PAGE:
Melanoma is the most serious form of skin cancer.
It arises from the pigment making cells of the skin known as melanocytes. Melanoma is the most dangerous form of skin cancer, since it can spread to lymph nodes and other organs if not detected and treated early (at an asymptomatic stage).
- This is why we strongly encourage EVERYONE to get a skin check.
- If you wait till a mole or nevus is symptomatic, this can result in a late diagnosis and a poorer outcome.
If caught early, melanoma is very treatable. Melanomas can arise out of existing moles that change or start as a new spot entirely (de novo).
The incidence of melanoma has risen over 200% since the 1970s, and it is likely due to the popularity of tanning beds in addition to the significant sun exposure people see over a lifetime.
The vast majority of melanomas are related to sun exposure (over 80%).
There are about 75,000-80,000 new cases of melanoma diagnosed each year in the United States, and approximately 15,000 people will die from the disease (or about 1 person per hour).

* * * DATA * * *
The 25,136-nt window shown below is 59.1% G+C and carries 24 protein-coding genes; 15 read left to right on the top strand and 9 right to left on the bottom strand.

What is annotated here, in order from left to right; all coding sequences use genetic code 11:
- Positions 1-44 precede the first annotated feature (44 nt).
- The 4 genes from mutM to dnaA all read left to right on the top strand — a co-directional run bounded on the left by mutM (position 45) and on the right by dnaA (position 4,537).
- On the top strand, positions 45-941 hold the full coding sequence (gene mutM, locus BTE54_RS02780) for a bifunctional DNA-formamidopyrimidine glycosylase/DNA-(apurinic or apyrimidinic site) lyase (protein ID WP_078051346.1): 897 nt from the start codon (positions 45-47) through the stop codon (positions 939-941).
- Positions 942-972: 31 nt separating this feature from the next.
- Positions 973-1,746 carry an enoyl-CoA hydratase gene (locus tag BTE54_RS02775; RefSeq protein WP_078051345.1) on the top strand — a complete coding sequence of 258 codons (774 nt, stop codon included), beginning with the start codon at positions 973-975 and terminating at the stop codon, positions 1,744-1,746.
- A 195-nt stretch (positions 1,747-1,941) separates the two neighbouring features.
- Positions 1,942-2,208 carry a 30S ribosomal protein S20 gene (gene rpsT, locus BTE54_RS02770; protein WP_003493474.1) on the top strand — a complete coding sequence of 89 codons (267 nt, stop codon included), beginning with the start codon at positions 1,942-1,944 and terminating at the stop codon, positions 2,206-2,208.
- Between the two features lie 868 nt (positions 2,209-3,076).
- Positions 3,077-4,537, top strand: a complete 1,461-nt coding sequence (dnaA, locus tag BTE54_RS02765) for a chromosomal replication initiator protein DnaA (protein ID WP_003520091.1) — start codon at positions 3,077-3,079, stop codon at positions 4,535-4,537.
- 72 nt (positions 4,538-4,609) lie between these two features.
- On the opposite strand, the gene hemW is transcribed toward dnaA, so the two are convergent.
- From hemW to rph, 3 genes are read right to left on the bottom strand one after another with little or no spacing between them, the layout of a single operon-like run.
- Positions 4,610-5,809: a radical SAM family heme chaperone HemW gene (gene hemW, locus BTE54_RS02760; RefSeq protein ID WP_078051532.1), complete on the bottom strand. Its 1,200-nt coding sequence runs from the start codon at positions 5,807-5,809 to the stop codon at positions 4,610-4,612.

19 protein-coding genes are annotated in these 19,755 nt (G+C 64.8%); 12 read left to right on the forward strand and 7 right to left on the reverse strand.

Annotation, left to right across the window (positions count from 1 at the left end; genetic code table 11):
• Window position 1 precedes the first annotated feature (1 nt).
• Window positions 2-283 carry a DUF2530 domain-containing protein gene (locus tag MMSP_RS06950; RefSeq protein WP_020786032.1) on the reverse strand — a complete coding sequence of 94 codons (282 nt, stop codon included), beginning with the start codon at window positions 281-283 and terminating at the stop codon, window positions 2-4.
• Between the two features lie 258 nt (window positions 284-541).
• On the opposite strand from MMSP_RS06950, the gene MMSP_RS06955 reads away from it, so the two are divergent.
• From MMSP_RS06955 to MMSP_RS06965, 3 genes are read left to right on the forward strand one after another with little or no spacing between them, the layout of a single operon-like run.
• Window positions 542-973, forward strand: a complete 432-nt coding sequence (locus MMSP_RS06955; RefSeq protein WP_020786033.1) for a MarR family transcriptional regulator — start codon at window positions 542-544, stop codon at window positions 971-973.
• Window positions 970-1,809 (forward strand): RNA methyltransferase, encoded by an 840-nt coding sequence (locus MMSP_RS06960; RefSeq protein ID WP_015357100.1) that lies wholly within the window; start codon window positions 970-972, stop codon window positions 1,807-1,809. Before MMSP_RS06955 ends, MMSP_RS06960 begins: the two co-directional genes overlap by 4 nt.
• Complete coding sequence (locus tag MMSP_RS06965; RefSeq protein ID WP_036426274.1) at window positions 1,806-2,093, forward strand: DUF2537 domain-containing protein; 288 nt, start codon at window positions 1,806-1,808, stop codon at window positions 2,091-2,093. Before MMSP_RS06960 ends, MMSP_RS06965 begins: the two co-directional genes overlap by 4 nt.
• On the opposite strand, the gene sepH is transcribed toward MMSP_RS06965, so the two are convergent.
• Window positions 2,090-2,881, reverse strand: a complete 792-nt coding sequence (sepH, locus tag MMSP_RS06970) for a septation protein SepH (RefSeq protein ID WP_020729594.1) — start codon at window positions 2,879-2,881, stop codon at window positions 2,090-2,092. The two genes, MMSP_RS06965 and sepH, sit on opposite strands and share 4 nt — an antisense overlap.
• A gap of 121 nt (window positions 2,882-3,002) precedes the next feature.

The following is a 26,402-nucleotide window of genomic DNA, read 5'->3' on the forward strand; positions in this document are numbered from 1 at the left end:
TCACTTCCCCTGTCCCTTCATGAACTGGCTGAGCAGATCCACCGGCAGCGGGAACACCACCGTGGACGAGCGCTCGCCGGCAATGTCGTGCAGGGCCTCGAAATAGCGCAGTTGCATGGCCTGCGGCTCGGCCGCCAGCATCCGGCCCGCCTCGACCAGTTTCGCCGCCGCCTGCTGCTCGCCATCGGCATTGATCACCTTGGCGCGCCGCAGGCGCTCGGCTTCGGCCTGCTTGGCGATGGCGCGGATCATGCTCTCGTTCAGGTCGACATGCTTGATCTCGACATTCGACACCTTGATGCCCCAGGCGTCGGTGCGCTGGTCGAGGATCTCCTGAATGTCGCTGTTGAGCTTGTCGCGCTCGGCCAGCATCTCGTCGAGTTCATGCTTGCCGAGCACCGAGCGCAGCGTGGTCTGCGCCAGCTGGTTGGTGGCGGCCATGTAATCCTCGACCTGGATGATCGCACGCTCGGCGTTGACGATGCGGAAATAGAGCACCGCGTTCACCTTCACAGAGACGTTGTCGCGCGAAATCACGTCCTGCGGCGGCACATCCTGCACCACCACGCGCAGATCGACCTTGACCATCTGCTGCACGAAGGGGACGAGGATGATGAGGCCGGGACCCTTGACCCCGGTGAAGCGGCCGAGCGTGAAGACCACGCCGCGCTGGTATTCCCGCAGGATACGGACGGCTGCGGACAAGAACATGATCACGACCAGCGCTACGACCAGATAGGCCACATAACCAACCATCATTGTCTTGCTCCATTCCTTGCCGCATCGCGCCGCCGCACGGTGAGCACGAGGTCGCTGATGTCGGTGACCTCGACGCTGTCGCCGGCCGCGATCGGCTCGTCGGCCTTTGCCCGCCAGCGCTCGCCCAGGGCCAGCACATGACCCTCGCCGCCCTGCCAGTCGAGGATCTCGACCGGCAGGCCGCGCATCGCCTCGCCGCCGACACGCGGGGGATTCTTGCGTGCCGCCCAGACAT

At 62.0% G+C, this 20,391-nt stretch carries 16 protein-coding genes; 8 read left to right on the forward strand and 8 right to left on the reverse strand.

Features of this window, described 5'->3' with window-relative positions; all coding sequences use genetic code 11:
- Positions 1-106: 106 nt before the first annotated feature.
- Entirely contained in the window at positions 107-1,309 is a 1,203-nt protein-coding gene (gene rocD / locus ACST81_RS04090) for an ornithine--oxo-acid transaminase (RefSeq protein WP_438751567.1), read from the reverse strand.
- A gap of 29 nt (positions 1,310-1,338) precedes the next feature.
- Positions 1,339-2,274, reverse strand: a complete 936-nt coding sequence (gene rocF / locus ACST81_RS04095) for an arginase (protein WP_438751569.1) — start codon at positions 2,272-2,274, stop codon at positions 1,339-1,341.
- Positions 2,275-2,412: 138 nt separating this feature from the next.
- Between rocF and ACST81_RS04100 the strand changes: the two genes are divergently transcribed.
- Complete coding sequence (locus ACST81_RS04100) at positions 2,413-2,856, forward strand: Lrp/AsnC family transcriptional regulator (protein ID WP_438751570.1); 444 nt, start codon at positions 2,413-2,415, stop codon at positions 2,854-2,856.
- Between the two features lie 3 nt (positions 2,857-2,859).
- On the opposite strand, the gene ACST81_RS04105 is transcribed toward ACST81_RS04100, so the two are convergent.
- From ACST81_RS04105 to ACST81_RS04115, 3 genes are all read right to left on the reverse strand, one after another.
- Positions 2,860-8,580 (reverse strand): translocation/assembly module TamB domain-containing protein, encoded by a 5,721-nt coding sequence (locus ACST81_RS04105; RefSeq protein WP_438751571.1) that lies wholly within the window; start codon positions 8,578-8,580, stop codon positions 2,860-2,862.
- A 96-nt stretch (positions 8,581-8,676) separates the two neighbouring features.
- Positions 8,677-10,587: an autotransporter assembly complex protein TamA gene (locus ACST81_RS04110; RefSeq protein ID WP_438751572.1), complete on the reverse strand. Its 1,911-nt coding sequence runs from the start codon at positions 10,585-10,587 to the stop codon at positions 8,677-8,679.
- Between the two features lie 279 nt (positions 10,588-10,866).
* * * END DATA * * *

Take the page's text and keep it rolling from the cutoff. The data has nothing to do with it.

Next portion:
Thus, even though melanoma only represents about 1% of all the skin cancers diagnosed in this country (BCC and SCC are far more common), it is the main cause of mortality among cases of skin cancer.
- A person’s risk of melanoma more than doubles if he/she has had 5 blistering sunburns in their lifetime.
- Regular use of sunscreen can decrease the risk of melanoma by over 50%.
- People who first use a tanning bed before the age of 35 increase their lifetime risk of melanoma by 75%, and more people will develop skin cancer from tanning than develop lung cancer because of smoking.
- 25% of all cases of melanoma occur in people under the age of 45, and it is now the main cause of cancer in women in their 20s.
At WNY Derm, we believe that early detection of melanoma saves lives, so we strongly encourage you to call to schedule your skin check today!
The following pneumonic is a simple way to remember what to look for when examining moles:
- Asymmetry – look for irregularly shaped moles. Lesions that cannot be split in half evenly should be considered suspicious.
- Border irregularity – look for sharp, jagged, or notched borders
- Color – look for uneven color throughout a mole, multiple colors within the same mole, or moles that look much darker than others
- Diameter – look for moles that are increasing in size or moles that are out of proportion in size compared to the others
- Evolution – when something seems odd about a mole, but doesn’t necessarily follow the other guidelines listed